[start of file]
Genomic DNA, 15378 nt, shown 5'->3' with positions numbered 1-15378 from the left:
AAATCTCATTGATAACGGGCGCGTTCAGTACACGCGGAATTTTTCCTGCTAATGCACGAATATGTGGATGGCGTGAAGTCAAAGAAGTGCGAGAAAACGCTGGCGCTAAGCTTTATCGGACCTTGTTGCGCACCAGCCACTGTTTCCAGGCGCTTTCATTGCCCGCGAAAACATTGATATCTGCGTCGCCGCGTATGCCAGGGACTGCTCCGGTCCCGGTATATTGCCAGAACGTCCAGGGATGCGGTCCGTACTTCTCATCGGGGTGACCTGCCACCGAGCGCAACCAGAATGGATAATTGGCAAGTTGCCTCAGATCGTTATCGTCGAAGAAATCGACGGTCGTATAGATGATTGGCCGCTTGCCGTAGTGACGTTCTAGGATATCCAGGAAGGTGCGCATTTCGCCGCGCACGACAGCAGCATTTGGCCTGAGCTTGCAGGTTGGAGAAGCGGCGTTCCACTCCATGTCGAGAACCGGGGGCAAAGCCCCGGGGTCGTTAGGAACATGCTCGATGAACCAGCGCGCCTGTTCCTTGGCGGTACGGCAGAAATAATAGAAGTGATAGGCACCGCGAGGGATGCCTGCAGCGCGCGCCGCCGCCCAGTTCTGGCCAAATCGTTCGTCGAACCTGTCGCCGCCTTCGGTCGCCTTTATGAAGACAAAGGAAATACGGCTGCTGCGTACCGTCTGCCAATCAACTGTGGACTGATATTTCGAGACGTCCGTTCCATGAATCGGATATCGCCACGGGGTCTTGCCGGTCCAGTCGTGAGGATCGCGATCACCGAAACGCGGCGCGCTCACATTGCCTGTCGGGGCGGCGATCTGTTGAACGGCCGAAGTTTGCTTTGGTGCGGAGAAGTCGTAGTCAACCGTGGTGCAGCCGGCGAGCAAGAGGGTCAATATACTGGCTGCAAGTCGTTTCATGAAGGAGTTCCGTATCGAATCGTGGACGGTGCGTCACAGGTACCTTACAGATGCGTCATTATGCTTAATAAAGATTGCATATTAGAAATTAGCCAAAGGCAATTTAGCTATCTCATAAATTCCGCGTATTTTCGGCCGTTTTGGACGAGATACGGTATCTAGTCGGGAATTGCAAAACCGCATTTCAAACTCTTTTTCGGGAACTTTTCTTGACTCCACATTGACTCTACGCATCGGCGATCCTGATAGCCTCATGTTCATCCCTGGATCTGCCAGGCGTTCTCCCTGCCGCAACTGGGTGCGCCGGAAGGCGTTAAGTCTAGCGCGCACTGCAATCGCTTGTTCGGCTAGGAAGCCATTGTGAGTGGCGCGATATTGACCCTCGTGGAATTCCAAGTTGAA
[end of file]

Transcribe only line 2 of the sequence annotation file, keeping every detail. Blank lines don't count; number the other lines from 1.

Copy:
AAATCTCATTGATAACGGGCGCGTTCAGTACACGCGGAATTTTTCCTGCTAATGCACGAATATGTGGATGGCGTGAAGTCAAAGAAGTGCGAGAAAACGCTGGCGCTAAGCTTTATCGGACCTTGTTGCGCACCAGCCACTGTTTCCAGGCGCTTTCATTGCCCGCGAAAACATTGATATCTGCGTCGCCGCGTATGCCAGGGACTGCTCCGGTCCCGGTATATTGCCAGAACGTCCAGGGATGCGGTCCGTACTTCTCATCGGGGTGACCTGCCACCGAGCGCAACCAGAATGGATAATTGGCAAGTTGCCTCAGATCGTTATCGTCGAAGAAATCGACGGTCGTATAGATGATTGGCCGCTTGCCGTAGTGACGTTCTAGGATATCCAGGAAGGTGCGCATTTCGCCGCGCACGACAGCAGCATTTGGCCTGAGCTTGCAGGTTGGAGAAGCGGCGTTCCACTCCATGTCGAGAACCGGGGGCAAAGCCCCGGGGTCGTTAGGAACATGCTCGATGAACCAGCGCGCCTGTTCCTTGGCGGTACGGCAGAAATAATAGAAGTGATAGGCACCGCGAGGGATGCCTGCAGCGCGCGCCGCCGCCCAGTTCTGGCCAAATCGTTCGTCGAACCTGTCGCCGCCTTCGGTCGCCTTTATGAAGACAAAGGAAATACGGCTGCTGCGTACCGTCTGCCAATCAACTGTGGACTGATATTTCGAGACGTCCGTTCCATGAATCGGATATCGCCACGGGGTCTTGCCGGTCCAGTCGTGAGGATCGCGATCACCGAAACGCGGCGCGCTCACATTGCCTGTCGGGGCGGCGATCTGTTGAACGGCCGAAGTTTGCTTTGGTGCGGAGAAGTCGTAGTCAACCGTGGTGCAGCCGGCGAGCAAGAGGGTCAATATACTGGCTGCAAGTCGTTTCATGAAGGAGTTCCGTATCGAATCGTGGACGGTGCGTCACAGGTACCTTACAGATGCGTCATTATGCTTAATAAAGATTGCATATTAGAAATTAGCCAAAGGCAATTTAGCTATCTCATAAATTCCGCGTATTTTCGGCCGTTTTGGACGAGATACGGTATCTAGTCGGGAATTGCAAAACCGCATTTCAAACTCTTTTTCGGGAACTTTTCTTGACTCCACATTGACTCTACGCATCGGCGATCCTGATAGCCTCATGTTCATCCCTGGATCTGCCAGGCGTTCTCCCTGCCGCAACTGGGTGCGCCGGAAGGCGTTAAGTCTAGCGCGCACTGCAATCGCTTGTTCGGCTAGGAAGCCATTGTGAGTGGCGCGATATTGACCCTCGTGGAATTCCAAGTTGAA